Finally the RAF will see itself with Typhoon entering service in ever greater numbers, while the less glamorous, but arguably just as vital Air to Air refuelling aircraft (Voyager) finally enters service. The RAF is in a position where it too will begin to change away from the business of supporting ops in Afghanistan and returning to regional engagement and delivery of airpower where needed.
In terms of engagement, the UK military will continue to operate across all the continents of the planet, and engage with a huge variety of nations. The Middle East will almost certainly loom large in most calculations, both from capability, sales and training, but also from ensuring global security against threats from an increasingly belligerent Iran. There will potentially be increased interest in low level engagement in Africa, and the RN will continue to fly the flag for defence relations with South America and the Far East. The Levant will remain a flashpoint, and it may well be the case that growing international pressure may see that something happens in Syria – although speculation on the nature of when, why or how such a force would be deployed is not something that the author would wish to speculate on.
One of the biggest challenges externally may well be to understand and respond to wider defence cuts, particularly in the US and Europe. If, as seems likely, the US drops off the Fiscal Cliff, then major cuts to the US military, even beyond that already scheduled seem likely. The UK will need to ensure its own interests are not damaged – particularly on high profile programmes like JSF. More broadly, there will be further cuts in defence expenditure across Europe, but increases in China and elsewhere. No matter how the media portray it though, the Chinese Navy will remain some years from a truly carrier capable navy, while the Indian Navy will continue to experience major delays and problems with trying to introduce the ex Admiral Gorshkov into service.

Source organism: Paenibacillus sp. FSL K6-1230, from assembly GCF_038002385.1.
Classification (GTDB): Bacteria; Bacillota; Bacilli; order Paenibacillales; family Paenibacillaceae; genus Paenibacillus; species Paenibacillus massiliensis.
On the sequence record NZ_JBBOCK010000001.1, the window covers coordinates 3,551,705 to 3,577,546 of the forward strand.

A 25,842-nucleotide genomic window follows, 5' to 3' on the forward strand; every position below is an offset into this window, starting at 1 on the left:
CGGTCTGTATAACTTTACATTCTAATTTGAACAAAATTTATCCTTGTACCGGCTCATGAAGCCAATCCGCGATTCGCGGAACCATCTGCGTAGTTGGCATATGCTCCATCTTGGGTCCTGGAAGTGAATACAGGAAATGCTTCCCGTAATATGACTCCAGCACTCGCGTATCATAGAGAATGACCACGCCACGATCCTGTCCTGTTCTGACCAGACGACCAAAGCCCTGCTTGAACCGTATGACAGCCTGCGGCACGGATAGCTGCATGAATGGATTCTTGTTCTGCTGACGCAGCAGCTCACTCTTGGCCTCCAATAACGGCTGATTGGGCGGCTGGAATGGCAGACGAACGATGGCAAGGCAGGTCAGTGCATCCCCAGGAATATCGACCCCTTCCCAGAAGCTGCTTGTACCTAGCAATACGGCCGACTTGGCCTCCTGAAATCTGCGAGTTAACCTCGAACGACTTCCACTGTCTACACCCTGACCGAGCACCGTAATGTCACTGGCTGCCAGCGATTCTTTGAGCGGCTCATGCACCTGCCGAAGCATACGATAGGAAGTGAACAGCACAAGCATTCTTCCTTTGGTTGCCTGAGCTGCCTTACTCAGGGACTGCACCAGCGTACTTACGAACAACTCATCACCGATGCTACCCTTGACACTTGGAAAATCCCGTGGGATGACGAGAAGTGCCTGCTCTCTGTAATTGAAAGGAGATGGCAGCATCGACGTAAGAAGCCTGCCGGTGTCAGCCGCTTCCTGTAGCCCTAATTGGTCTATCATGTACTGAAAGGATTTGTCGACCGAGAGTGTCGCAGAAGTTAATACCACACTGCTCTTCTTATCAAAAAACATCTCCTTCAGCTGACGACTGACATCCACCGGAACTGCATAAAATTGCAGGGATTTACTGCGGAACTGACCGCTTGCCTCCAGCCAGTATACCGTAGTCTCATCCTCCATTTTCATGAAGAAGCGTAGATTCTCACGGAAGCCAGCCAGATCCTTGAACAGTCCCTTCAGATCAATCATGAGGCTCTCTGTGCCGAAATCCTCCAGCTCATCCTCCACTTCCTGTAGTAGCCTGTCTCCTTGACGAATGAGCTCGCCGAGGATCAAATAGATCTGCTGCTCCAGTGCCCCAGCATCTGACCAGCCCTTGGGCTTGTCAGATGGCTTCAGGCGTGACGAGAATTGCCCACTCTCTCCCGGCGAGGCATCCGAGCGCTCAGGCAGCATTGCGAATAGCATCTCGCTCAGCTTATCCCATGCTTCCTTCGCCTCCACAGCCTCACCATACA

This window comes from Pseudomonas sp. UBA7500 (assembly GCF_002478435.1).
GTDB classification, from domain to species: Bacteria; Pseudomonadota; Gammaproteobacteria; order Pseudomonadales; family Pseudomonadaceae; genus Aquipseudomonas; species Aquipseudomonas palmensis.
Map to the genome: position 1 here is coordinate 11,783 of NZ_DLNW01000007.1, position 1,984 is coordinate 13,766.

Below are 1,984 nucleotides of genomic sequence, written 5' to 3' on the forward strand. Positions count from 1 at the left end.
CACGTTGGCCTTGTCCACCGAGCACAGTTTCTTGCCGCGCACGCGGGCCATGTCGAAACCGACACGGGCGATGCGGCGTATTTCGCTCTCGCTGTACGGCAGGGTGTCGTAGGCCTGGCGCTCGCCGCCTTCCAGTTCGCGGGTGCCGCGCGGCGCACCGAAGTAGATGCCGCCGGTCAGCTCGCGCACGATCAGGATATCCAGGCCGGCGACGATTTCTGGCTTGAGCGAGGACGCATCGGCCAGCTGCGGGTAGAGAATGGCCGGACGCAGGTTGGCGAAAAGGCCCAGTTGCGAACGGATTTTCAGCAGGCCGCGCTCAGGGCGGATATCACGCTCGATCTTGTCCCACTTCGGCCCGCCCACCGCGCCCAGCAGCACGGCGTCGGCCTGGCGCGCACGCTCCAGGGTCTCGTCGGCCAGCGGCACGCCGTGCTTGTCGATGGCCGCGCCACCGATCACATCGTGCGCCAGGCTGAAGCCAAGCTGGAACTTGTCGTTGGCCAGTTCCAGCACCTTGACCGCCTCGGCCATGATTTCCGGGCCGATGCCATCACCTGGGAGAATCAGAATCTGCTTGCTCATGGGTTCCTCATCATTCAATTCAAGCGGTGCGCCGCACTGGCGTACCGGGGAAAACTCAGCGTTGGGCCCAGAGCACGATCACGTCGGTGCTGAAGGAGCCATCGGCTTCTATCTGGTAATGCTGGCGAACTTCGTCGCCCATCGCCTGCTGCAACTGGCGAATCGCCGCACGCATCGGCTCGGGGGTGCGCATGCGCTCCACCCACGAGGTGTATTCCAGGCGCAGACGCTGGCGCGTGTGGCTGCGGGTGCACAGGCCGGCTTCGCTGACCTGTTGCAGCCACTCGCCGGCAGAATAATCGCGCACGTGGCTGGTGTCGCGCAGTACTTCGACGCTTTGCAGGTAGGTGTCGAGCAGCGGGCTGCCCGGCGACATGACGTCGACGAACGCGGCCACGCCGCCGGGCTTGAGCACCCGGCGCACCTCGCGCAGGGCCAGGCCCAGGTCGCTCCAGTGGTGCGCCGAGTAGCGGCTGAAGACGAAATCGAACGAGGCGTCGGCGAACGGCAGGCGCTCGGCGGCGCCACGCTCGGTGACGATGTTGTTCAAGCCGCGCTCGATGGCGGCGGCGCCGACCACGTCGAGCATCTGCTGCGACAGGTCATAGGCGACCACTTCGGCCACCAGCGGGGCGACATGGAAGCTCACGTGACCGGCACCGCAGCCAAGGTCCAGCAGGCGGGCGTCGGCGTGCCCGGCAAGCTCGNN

Finally the Media will continue to report innacurately on defence matters - after all having spent the year convincing the UK public that we no longer had a military worth a damn, then praising it for saving the day (again), and then condemning the military as a bunch of out of date types who wouldn’t know a good idea if they saw it, its clear that little has changed in the Fourth Estate.
Media coverage for next year is likely to focus on damning the MOD civil service for decisions that were actually taken by the military, to damn the Military for failing on some unspecified issue or matter, and for the odd silly season or ‘human nature’ story. If in doubt, the old faithful that the UK is no longer properly defended because the UK doesn’t have Harrier, Carriers, SLRs, Spitfires or Brown Bess Muskets still in service will be trotted out.
Defence think-tanks will continue to generate headline stories that bear little resemblance to the reality of the military today, but it will unfortunately not stop distinguished ex officers from making fools of themselves by writing angry letters to Government ministers or the papers, citing ‘when I was serving’ as a reason why 30-40 years later that the UK requires equipment of a type which has not been produced for decades, and which is utterly obsolete.
So, 2013 is likely to be a busy year, but probably less busy than 2012. There will be probably no headline orders or cuts, but instead HM Forces will quietly get on with business as usual. Along the way they will probably deploy at least once to somewhere unexpected, and will be required to do the near impossible at least once! Sadly, given the deployment to Afghanistan, it looks as it 1968 will remain the only year in which no UK personnel was killed overseas since 1945.
The end of the year also marks the first Birthday of ‘Thin Pinstriped Line’. Thank you for all your comments and support over the year, and here is hoping that the next year provides plenty more opportunities to write about Defence matters of interest.
Happy New Year!